Now give me Lethe, she's my favorite character. Excuse me while I go beat enough of the game to get her to join me.

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    Jan 26th, 2008 at 02:47:24     -    Final Fantasy XII (PS2)

    Alright, story things have happened. Yay. We're now off to get a Dawn Shard. I'm not sure what a Dawn Shard is, but apparently it can prove Princess Ashe is Princess Ashe. Technically Princess Ashe is supposed to be cooped up with the Marquis, nice and safe, but in another totally NOT cliched move, she decides to go wandering off on her own. Actually, she decides to try to steal Balthier's ship. So we end up tagging along. Well, technically we kidnapped her. That's the official story, anyway.

    And now I'm in a rather annoying area that has a save and restoration point at the very beginning, and then far too many battles afterward. People keep getting KOed. And then I run out of Pheonix Downs. And then they get Silenced, so they can't cast Cure. And I run out of Silence fixer-uppers and it NEVER WEARS OFF! Argh! So I have to go all the way back to the beginning! And all the enemies respawn! So I have to do it all over! Gah!

    Sigh. I feel like I'm probably going to be doing a whole lot of this. Consider it training, since I don't think I'm as a high a level as I'm supposed to be. Judging by the fact that the guest I got is four levels higher and utterly pwns everything. Sigh.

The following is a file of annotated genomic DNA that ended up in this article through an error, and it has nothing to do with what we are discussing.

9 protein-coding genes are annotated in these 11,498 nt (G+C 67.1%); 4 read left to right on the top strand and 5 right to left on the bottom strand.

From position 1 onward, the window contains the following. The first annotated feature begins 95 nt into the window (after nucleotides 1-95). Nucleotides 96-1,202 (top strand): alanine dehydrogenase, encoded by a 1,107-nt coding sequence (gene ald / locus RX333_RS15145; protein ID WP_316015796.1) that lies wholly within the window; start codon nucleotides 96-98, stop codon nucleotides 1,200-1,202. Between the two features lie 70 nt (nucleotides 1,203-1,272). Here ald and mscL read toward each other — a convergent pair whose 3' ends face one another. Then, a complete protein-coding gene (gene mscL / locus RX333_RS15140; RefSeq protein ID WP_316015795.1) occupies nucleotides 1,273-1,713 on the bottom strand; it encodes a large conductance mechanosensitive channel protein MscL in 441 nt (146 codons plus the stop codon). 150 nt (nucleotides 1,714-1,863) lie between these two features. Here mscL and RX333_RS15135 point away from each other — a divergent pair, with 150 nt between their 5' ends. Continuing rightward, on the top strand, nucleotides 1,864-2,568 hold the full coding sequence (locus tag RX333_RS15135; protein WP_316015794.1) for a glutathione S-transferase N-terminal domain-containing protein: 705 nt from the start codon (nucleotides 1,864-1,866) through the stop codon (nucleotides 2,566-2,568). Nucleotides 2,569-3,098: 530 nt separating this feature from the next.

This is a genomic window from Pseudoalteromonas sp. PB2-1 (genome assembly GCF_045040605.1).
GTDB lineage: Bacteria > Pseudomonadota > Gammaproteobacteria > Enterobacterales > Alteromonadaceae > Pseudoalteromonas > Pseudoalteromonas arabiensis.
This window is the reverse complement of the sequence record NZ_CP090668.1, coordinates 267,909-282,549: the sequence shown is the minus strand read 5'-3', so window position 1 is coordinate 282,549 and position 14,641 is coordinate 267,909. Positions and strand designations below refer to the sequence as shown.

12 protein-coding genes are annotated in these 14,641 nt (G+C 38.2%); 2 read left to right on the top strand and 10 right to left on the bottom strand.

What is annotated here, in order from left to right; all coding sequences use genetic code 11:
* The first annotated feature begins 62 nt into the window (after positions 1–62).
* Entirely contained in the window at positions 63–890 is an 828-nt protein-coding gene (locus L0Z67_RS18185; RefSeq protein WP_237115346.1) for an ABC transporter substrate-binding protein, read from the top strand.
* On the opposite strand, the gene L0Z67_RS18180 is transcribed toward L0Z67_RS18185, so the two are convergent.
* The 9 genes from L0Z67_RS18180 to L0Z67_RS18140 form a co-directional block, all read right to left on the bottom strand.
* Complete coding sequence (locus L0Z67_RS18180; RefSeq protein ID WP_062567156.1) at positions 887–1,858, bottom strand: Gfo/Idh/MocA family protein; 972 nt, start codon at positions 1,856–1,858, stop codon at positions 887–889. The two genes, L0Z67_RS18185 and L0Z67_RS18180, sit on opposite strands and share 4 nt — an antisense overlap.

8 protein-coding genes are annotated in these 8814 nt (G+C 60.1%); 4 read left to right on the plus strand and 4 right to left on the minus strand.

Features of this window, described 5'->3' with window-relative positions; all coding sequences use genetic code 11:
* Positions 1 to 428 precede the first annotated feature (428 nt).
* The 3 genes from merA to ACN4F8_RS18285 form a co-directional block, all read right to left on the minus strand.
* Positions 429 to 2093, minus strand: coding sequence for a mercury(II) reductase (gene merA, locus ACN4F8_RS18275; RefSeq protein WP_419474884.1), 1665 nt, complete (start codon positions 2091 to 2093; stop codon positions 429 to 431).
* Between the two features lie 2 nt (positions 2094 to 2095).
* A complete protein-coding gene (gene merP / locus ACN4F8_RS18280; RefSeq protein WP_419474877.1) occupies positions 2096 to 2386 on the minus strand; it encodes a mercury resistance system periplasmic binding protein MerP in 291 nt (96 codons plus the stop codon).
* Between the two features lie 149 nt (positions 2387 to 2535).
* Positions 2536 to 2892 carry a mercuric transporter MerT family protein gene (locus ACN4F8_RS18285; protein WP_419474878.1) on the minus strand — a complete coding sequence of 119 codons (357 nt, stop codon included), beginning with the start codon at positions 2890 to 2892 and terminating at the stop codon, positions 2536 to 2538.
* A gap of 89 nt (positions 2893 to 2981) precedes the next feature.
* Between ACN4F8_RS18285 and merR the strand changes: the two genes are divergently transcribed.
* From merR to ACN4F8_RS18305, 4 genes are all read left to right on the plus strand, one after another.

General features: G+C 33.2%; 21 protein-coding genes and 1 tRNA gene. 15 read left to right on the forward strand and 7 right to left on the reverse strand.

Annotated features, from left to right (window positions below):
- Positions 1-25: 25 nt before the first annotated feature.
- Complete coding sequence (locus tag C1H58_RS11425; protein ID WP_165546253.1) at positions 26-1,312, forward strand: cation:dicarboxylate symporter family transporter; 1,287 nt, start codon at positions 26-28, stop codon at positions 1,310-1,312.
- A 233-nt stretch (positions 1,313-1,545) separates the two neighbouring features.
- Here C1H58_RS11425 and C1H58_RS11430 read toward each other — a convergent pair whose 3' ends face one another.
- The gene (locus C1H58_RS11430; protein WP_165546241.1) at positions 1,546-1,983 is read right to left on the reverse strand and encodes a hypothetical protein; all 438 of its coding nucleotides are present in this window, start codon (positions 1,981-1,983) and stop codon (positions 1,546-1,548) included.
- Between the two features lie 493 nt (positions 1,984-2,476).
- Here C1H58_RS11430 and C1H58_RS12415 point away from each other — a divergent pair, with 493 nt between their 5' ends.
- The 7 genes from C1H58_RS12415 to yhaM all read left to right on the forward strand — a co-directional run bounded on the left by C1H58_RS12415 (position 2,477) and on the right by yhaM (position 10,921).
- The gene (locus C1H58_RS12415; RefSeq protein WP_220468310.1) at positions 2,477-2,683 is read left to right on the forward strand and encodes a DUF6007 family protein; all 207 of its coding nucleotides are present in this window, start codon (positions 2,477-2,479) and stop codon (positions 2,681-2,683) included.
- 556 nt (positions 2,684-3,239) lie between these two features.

My peoples die far too easily. I suppose that's to be expected in a game where death isn't even close to permanent, what with Pheonix Downs and full-restore save points, but it's still annoying. Especially when Pheonix Downs are expensive and the save points are far away.

    So I'm kind of frustrated at this point. But I'll keep playing. I'm sure I'll beat it eventually.

    I like the new and innovative design things in FFXII. The License and Gambit system are new and original and interesting, and fiddling with them and deciding what to get and what to tell my party to do is a new mechanic that I've never done before. It makes for interesting new choices and new strategies, which makes me think and helps keep the game interesting, which I approve of.

    Unfortunately, there are limits to the Gambit system (especially since I have to buy all the Gambit targets before I can use them, and I have yet to find the 'Foe with lowest HP' target, which annoys me), and sometimes the AI has a bad habit of randomly switching targets, or attacking one foe until he's almost dead and then ignoring him completely, which is when I have to step in and say, 'No, you stupid moron, kill the almost dead guy before attacking the full HP one!' Also, you can't control the actions of the guest character at all, and sometimes he'll go and do something stupid and get himself killed.

    On the whole, though, I like the design. It turns what might have just been 'another Final Fantasy game' into something that's new that hasn't been done before.

    Also included in design, I suppose, is the narrative feel of the game, a classic of the FF series. It probably isn't a good thing for everyone, but I like it. The cutscenes help tell the story very well, even if you can't control what happens in them. It's a classic example of railroading, but I don't really mind, if it helps the game tell an actual story. Some other people might, but then, they shouldn't play FF games.

    Alright, I think that's it for this GameLog. Time for me to go to bed.

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    Jan 25th, 2008 at 22:21:42     -    Final Fantasy XII (PS2)